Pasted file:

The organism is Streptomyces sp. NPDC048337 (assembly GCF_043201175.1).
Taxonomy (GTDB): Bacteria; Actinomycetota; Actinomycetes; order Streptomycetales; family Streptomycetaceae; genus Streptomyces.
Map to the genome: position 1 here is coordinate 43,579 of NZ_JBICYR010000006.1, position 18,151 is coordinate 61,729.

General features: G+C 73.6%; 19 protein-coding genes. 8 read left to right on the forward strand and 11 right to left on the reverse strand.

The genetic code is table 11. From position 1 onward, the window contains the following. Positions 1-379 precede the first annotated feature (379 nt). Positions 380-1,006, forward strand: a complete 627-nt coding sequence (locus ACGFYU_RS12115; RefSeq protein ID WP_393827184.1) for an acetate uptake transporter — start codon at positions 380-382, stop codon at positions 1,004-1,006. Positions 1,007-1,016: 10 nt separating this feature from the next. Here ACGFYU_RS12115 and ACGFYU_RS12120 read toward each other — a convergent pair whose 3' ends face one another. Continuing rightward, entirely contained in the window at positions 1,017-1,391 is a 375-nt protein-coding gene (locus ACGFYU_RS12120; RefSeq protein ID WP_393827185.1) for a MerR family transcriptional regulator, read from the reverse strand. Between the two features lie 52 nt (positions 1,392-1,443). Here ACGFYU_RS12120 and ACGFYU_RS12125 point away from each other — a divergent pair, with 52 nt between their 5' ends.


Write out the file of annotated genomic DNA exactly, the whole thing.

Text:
The organism is Streptomyces sp. NPDC048337 (assembly GCF_043201175.1).
Taxonomy (GTDB): Bacteria; Actinomycetota; Actinomycetes; order Streptomycetales; family Streptomycetaceae; genus Streptomyces.
Map to the genome: position 1 here is coordinate 43,579 of NZ_JBICYR010000006.1, position 18,151 is coordinate 61,729.

General features: G+C 73.6%; 19 protein-coding genes. 8 read left to right on the forward strand and 11 right to left on the reverse strand.

The genetic code is table 11. From position 1 onward, the window contains the following. Positions 1-379 precede the first annotated feature (379 nt). Positions 380-1,006, forward strand: a complete 627-nt coding sequence (locus ACGFYU_RS12115; RefSeq protein ID WP_393827184.1) for an acetate uptake transporter — start codon at positions 380-382, stop codon at positions 1,004-1,006. Positions 1,007-1,016: 10 nt separating this feature from the next. Here ACGFYU_RS12115 and ACGFYU_RS12120 read toward each other — a convergent pair whose 3' ends face one another. Continuing rightward, entirely contained in the window at positions 1,017-1,391 is a 375-nt protein-coding gene (locus ACGFYU_RS12120; RefSeq protein ID WP_393827185.1) for a MerR family transcriptional regulator, read from the reverse strand. Between the two features lie 52 nt (positions 1,392-1,443). Here ACGFYU_RS12120 and ACGFYU_RS12125 point away from each other — a divergent pair, with 52 nt between their 5' ends.